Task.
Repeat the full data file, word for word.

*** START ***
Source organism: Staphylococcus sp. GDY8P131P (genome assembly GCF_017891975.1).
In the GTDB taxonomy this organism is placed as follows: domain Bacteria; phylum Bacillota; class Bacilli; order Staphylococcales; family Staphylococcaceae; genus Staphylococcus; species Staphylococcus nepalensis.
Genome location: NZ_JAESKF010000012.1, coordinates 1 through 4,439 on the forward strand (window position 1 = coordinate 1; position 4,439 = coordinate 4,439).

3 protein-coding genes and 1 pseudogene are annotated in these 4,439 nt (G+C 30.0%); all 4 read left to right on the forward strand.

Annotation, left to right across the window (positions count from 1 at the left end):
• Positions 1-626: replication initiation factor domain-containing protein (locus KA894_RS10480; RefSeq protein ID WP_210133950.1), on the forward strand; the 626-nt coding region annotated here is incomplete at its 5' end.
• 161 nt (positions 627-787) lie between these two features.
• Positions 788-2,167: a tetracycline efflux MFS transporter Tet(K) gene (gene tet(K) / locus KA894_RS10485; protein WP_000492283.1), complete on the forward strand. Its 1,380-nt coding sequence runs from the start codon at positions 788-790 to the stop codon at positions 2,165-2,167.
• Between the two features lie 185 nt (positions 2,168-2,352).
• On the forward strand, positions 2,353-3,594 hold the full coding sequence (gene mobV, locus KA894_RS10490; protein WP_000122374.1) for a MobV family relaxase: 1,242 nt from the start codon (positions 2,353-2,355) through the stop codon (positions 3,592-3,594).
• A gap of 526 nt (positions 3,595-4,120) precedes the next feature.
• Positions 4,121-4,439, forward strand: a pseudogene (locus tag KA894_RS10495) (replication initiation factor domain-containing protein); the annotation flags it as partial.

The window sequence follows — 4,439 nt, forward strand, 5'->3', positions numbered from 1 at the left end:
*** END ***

Source organism: Staphylococcus sp. GDY8P131P (genome assembly GCF_017891975.1).
In the GTDB taxonomy this organism is placed as follows: domain Bacteria; phylum Bacillota; class Bacilli; order Staphylococcales; family Staphylococcaceae; genus Staphylococcus; species Staphylococcus nepalensis.
Genome location: NZ_JAESKF010000012.1, coordinates 1 through 4,439 on the forward strand (window position 1 = coordinate 1; position 4,439 = coordinate 4,439).

3 protein-coding genes and 1 pseudogene are annotated in these 4,439 nt (G+C 30.0%); all 4 read left to right on the forward strand.

Annotation, left to right across the window (positions count from 1 at the left end):
• Positions 1-626: replication initiation factor domain-containing protein (locus KA894_RS10480; RefSeq protein ID WP_210133950.1), on the forward strand; the 626-nt coding region annotated here is incomplete at its 5' end.
• 161 nt (positions 627-787) lie between these two features.
• Positions 788-2,167: a tetracycline efflux MFS transporter Tet(K) gene (gene tet(K) / locus KA894_RS10485; protein WP_000492283.1), complete on the forward strand. Its 1,380-nt coding sequence runs from the start codon at positions 788-790 to the stop codon at positions 2,165-2,167.
• Between the two features lie 185 nt (positions 2,168-2,352).
• On the forward strand, positions 2,353-3,594 hold the full coding sequence (gene mobV, locus KA894_RS10490; protein WP_000122374.1) for a MobV family relaxase: 1,242 nt from the start codon (positions 2,353-2,355) through the stop codon (positions 3,592-3,594).
• A gap of 526 nt (positions 3,595-4,120) precedes the next feature.
• Positions 4,121-4,439, forward strand: a pseudogene (locus tag KA894_RS10495) (replication initiation factor domain-containing protein); the annotation flags it as partial.

The window sequence follows — 4,439 nt, forward strand, 5'->3', positions numbered from 1 at the left end: